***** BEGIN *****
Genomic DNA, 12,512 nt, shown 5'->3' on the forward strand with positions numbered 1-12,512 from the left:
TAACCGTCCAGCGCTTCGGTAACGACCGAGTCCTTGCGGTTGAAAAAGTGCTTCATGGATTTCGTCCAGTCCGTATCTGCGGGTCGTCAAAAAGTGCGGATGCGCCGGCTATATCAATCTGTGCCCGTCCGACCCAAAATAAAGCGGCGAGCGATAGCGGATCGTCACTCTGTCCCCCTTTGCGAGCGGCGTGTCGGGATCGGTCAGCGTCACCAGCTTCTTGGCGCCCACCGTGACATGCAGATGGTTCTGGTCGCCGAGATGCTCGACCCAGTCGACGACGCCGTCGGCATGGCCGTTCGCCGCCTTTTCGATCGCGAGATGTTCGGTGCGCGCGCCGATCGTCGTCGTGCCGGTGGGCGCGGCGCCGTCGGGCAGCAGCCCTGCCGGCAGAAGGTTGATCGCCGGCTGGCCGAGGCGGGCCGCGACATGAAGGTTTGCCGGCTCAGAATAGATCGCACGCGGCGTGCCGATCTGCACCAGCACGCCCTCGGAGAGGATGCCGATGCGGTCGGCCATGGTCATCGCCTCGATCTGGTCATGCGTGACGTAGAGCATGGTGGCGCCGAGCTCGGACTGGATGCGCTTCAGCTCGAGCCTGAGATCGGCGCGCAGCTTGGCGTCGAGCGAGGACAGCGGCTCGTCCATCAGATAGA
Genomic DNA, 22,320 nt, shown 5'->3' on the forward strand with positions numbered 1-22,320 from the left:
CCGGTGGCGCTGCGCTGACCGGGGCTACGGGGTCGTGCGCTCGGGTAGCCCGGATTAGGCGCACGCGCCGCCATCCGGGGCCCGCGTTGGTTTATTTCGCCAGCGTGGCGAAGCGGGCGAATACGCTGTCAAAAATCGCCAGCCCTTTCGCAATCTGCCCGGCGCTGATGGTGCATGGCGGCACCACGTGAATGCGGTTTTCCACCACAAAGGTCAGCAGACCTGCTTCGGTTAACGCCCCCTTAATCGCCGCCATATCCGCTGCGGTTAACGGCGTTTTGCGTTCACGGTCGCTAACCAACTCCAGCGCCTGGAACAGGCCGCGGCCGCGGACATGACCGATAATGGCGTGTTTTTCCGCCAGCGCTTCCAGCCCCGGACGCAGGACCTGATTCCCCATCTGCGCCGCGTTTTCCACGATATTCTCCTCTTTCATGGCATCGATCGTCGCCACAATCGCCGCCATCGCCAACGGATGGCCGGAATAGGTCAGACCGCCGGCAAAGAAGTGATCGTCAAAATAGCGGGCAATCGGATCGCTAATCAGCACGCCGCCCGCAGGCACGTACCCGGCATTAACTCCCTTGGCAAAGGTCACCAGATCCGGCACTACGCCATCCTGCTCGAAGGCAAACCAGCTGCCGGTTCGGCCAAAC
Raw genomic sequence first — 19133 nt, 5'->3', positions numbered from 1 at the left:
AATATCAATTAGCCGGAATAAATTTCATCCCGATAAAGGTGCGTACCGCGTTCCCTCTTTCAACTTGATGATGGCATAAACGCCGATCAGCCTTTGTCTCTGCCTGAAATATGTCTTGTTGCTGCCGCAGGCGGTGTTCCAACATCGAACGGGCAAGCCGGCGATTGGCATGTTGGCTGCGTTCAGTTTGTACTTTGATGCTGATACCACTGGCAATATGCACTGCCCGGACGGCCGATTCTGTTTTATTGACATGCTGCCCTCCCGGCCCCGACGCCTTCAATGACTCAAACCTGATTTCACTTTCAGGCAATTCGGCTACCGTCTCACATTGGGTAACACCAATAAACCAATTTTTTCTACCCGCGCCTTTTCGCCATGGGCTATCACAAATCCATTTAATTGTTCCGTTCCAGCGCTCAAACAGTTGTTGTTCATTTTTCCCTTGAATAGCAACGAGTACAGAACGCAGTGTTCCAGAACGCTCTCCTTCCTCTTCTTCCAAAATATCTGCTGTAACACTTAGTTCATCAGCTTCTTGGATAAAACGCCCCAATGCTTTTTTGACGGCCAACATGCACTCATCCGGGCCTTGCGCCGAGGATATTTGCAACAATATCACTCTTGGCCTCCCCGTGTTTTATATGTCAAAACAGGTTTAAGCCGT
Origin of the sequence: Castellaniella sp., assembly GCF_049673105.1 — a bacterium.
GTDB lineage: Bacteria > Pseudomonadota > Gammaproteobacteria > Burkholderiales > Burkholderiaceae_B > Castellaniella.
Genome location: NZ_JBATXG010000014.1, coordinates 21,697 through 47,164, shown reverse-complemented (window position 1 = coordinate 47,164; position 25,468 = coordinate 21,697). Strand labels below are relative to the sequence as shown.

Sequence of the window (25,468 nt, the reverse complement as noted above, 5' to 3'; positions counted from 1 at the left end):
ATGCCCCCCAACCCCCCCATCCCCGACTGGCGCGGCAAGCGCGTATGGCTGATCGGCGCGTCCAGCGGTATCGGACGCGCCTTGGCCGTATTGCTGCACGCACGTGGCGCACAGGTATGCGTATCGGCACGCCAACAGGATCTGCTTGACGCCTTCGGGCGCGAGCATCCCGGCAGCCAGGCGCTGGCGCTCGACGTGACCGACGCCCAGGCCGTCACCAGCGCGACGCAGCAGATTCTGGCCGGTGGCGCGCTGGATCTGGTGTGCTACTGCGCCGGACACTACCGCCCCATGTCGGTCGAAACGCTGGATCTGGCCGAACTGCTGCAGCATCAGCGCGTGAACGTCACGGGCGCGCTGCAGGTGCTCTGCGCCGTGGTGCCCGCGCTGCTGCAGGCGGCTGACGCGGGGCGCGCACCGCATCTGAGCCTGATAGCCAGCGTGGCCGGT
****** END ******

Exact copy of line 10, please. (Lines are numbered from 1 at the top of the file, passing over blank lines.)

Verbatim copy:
Sequence of the window (25,468 nt, the reverse complement as noted above, 5' to 3'; positions counted from 1 at the left end):